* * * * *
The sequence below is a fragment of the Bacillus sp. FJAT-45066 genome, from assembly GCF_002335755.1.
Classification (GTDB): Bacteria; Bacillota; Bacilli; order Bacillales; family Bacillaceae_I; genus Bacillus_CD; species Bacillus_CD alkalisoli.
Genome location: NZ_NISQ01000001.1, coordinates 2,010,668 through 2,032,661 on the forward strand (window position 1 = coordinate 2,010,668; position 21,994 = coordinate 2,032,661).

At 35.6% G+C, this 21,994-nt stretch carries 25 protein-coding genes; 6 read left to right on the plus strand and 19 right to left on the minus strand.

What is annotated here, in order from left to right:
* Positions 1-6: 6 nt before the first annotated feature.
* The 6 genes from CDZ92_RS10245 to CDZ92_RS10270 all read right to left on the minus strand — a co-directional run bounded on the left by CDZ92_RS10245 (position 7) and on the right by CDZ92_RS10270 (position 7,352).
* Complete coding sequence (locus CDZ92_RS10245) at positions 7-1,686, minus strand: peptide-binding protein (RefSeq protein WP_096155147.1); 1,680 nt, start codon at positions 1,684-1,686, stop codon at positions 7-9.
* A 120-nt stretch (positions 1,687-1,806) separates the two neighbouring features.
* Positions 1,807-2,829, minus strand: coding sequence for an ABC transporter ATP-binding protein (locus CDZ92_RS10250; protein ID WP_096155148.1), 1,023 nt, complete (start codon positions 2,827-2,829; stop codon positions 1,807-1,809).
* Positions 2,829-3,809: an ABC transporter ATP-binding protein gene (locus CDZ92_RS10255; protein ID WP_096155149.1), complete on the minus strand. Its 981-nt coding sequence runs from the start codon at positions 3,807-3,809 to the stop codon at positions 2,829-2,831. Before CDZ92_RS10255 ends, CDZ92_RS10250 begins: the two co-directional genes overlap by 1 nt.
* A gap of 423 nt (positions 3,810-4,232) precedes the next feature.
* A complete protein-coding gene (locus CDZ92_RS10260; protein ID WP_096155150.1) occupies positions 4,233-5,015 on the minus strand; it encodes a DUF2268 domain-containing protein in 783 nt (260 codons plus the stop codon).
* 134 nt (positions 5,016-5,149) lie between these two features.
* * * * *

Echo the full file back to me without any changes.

The sequence below is a fragment of the Bacillus sp. FJAT-45066 genome, from assembly GCF_002335755.1.
Classification (GTDB): Bacteria; Bacillota; Bacilli; order Bacillales; family Bacillaceae_I; genus Bacillus_CD; species Bacillus_CD alkalisoli.
Genome location: NZ_NISQ01000001.1, coordinates 2,010,668 through 2,032,661 on the forward strand (window position 1 = coordinate 2,010,668; position 21,994 = coordinate 2,032,661).

At 35.6% G+C, this 21,994-nt stretch carries 25 protein-coding genes; 6 read left to right on the plus strand and 19 right to left on the minus strand.

What is annotated here, in order from left to right:
* Positions 1-6: 6 nt before the first annotated feature.
* The 6 genes from CDZ92_RS10245 to CDZ92_RS10270 all read right to left on the minus strand — a co-directional run bounded on the left by CDZ92_RS10245 (position 7) and on the right by CDZ92_RS10270 (position 7,352).
* Complete coding sequence (locus CDZ92_RS10245) at positions 7-1,686, minus strand: peptide-binding protein (RefSeq protein WP_096155147.1); 1,680 nt, start codon at positions 1,684-1,686, stop codon at positions 7-9.
* A 120-nt stretch (positions 1,687-1,806) separates the two neighbouring features.
* Positions 1,807-2,829, minus strand: coding sequence for an ABC transporter ATP-binding protein (locus CDZ92_RS10250; protein ID WP_096155148.1), 1,023 nt, complete (start codon positions 2,827-2,829; stop codon positions 1,807-1,809).
* Positions 2,829-3,809: an ABC transporter ATP-binding protein gene (locus CDZ92_RS10255; protein ID WP_096155149.1), complete on the minus strand. Its 981-nt coding sequence runs from the start codon at positions 3,807-3,809 to the stop codon at positions 2,829-2,831. Before CDZ92_RS10255 ends, CDZ92_RS10250 begins: the two co-directional genes overlap by 1 nt.
* A gap of 423 nt (positions 3,810-4,232) precedes the next feature.
* A complete protein-coding gene (locus CDZ92_RS10260; protein ID WP_096155150.1) occupies positions 4,233-5,015 on the minus strand; it encodes a DUF2268 domain-containing protein in 783 nt (260 codons plus the stop codon).
* 134 nt (positions 5,016-5,149) lie between these two features.